But, as times have changed, must we change our views on for what the government is responsible? As our world and political climate has grown more complicated, are these opinions outdated and no longer functional? I, for one, do not believe that advances in society mean that we must have different principles. I cannot conscience the thought of relinquishing my freedom to gain freedom from my mistakes. The idea of allowing some entity to bail me out of my own mess is unfathomable. If you take responsibility for what I have done, I become indebted to you…I allow you to make my decisions. If you have responsibility for my life and make my decisions, it is no longer mine. Once a person gives over their responsibility, they say that someone else is more knowledgeable about their needs and wants. I don’t know about you, but I believe that no one can better decide for me what I need than I can. If you believe that the people in Washington are better than you at knowing your situation, then by all means, allow them to run your life. But remember, people in power are still mere people. Government is made up of fallible people and there is no guarantee that a government decree is any more trustworthy than the decree of someone on the subway sitting next to you.

The Founding Fathers knew they were mere mortals, as prone to mistakes as the next man. This is why they wanted the Constitution framed in a manner that put the government in a position of subservience to the people. Once the American people remember that our founding documents name us as the source of power, we will need a good, long look at what our government has been doing in the time between then and now.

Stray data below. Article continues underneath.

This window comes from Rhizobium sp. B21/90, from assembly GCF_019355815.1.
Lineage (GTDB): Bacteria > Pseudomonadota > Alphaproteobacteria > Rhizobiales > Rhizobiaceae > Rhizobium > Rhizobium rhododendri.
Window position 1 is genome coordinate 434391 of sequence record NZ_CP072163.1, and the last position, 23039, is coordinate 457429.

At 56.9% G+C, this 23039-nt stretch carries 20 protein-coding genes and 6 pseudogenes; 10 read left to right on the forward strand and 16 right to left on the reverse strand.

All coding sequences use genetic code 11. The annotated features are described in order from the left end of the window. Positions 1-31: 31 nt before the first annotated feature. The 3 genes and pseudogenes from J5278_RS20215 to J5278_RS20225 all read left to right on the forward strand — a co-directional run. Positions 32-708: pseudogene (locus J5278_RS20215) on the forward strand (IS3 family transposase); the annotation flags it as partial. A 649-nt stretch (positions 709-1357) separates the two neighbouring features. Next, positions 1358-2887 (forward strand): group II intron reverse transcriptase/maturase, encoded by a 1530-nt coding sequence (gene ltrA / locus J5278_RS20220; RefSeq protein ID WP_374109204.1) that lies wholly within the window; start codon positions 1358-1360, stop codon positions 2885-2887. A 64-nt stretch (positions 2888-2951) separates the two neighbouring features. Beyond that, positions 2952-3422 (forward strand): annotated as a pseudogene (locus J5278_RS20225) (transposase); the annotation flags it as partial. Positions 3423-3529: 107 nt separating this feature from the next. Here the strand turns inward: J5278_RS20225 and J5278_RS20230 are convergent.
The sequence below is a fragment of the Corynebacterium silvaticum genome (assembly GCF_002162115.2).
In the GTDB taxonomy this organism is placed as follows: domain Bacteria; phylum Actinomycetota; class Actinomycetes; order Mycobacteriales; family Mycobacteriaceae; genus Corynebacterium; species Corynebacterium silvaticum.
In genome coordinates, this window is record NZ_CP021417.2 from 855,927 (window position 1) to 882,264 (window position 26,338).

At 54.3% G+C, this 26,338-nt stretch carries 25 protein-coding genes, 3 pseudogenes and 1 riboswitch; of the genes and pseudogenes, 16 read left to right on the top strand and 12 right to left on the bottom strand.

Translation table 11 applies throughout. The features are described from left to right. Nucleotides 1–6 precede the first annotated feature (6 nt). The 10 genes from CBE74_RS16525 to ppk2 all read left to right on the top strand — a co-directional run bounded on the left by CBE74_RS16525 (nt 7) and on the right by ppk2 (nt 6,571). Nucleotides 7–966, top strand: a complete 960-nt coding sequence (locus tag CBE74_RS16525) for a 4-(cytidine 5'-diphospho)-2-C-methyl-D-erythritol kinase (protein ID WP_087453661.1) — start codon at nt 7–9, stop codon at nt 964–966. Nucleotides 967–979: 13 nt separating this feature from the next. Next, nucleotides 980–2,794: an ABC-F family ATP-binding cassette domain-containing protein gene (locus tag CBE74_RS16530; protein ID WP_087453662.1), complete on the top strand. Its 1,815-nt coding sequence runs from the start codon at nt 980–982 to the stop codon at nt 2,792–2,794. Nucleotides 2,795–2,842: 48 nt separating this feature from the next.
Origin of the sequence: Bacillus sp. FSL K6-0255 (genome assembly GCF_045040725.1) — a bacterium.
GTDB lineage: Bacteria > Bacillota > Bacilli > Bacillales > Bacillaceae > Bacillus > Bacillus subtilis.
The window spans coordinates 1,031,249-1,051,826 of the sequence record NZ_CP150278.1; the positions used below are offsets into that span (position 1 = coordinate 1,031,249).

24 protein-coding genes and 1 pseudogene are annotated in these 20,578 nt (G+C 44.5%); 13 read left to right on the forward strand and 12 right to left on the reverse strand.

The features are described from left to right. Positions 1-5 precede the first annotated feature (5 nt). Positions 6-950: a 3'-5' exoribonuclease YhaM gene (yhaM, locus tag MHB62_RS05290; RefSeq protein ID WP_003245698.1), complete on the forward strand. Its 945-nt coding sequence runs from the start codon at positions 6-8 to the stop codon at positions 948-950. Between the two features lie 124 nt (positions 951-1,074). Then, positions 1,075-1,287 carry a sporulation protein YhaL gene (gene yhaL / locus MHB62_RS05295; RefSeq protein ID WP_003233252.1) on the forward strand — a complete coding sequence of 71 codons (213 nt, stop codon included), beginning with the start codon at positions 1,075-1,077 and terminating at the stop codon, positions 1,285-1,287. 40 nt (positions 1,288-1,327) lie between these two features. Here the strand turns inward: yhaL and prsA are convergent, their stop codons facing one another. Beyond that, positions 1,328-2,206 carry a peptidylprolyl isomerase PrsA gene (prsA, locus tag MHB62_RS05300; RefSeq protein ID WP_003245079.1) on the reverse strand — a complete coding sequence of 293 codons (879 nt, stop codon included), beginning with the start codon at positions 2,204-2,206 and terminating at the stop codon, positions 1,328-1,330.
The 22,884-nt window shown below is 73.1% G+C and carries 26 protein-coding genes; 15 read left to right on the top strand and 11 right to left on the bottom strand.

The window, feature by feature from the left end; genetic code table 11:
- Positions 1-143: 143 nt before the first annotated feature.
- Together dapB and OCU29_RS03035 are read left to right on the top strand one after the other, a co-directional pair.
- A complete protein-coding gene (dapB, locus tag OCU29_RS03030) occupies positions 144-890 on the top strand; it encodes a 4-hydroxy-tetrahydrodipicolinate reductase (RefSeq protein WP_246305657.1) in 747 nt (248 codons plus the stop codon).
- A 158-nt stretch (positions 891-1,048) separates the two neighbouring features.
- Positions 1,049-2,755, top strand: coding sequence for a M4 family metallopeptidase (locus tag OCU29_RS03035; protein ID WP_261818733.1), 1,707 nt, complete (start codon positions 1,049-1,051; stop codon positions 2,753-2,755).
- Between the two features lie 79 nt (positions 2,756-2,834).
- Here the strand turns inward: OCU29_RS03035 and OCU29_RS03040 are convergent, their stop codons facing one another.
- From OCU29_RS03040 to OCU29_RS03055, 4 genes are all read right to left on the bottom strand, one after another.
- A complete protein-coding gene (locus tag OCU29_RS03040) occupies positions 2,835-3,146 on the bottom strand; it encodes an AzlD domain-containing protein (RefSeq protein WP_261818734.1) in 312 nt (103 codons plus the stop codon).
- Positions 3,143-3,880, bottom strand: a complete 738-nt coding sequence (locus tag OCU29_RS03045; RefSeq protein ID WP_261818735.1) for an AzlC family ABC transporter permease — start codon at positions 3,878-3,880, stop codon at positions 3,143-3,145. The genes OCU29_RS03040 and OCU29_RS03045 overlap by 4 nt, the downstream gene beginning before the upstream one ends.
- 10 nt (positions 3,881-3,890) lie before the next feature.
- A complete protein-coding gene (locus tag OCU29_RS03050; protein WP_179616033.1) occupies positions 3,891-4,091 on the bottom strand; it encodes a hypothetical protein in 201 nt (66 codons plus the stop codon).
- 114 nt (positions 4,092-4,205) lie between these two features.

"Do not separate text from historical background. If you do, you will have perverted and subverted the Constitution, which can only end in a distorted, bastardized form of illegitimate government" -- James Madison

If the government abandons the ideals of the Constitution and its authors, is it still lawful and moral to support it?

Is it seditious to ask?


  1. I'm reminded of a discussion between Bean and Carlotta in Shadow of the Hegemon. Bean comments that Jesus's command to "love your enemies" seems insane, that it sounds like a command to let his enemy Achilles murder him. Sister Carlotta tells him he's mistaken and the loving thing would be to prevent Achilles from having to answer for two more murders. Sometimes the same principle applies to the line "respect the office of the President."

  2. Hmm, apparently I should read more of Card's books than just Ender's Game and Ender's Shadow.

    However, the assumption of the Office of the President involves taking an oath stating "I do solemnly swear (or affirm) that I will faithfully execute the office of President of the United States, and will to the best of my ability, preserve, protect and defend the Constitution of the United States." If the person so swearing does not "preserve, protect and defend the Constitution of the United States," are they then the President?